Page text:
In the last issue of Michigan Turkey Tracks we reported on Senate Bill 412 that was introduced on our behalf by State Senator Darwin Booher. We reported on the language of the bill and the very specific reasons for it. The article stated “It is gratifying that our organization and the Michigan Chapter of the NWTF were able to set down and come up with an agreement that is agreeable to both organizations.” This was short lived as the bill moved to the House of Representatives.
Those of us who were fortunate to have hunted our 3.9 million acres of state forest during the 1940?s and early 1950?s found excellent numbers of game including deer, grouse, woodcock, rabbits and hares. Hunting on the public forests was actually fun. Today game on these same forests are severely depressed. What has happened?
Quite simply the DNR has been managing our state forests as tree farms and has invested very little resources to manage varied habitat absolutely critical to wildlife.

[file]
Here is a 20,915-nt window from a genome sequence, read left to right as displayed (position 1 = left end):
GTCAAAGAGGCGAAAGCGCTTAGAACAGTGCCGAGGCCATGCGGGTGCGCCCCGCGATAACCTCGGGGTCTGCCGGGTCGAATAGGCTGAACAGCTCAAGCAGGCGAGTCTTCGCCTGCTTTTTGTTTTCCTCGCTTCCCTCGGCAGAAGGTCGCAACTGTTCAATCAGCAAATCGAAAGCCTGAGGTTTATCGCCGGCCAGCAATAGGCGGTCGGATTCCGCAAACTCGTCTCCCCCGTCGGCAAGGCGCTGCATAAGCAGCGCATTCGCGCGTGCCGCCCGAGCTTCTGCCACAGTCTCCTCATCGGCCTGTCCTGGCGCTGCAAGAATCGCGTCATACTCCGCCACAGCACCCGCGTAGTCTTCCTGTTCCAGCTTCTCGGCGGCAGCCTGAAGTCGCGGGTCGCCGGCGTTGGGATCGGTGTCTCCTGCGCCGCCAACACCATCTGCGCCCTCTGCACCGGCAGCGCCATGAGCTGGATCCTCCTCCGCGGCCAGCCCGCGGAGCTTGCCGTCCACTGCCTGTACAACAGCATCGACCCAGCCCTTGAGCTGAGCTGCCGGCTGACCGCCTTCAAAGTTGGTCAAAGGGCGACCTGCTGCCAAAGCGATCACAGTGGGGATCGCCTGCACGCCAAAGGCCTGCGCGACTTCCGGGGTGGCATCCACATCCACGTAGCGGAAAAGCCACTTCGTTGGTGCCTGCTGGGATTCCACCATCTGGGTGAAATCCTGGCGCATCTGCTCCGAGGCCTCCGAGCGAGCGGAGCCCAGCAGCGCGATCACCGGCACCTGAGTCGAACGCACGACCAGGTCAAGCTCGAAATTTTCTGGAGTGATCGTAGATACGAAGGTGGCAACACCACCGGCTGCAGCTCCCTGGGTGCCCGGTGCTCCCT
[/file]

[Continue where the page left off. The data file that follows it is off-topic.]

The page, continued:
This article is a continuation of a series of articles on the management or rather mismanagement of our public forests in Michigan. Michigan contains more public forests than any state east of the Mississippi River. There are 7.4 million acres of public forests of which 3.9 are state forests. We have written off the 1,000,000 acre Huron-Manistee National Forest because of the 2006 plan that is so devastating to our game animals and birds. A detailed report of our appeal to the plan was published in this publication in the March 2007 issue.
A license to hunt Wild Turkeys began in 1977. There was a promise to turkey hunters that if they were willing to purchase a special turkey hunting license that it would be used to manage Wild Turkeys across their entire range. The law that began the license simply stated “From fees collected under subsection (1) or (2) the following amounts shall be used for scientific research, biological work on turkeys and other wild turkey management in this state.”
This sounds good. So what is the problem?
8/22/11 Chapter secretary Jim Skipper and I met with DNR Wildlife Chief Russ Mason and DNR upland Bird Specialist Al Stewart at the DNR RAM Center near Roscommon. Because we had another meeting in Lansing to attend it was a short meeting and the issues we wanted to deal with never were discussed. Because of the decline in turkey numbers and poor nesting success we urged them to contract a study with a university. Turkeys in a selected area would have radios attached and important information can be obtained.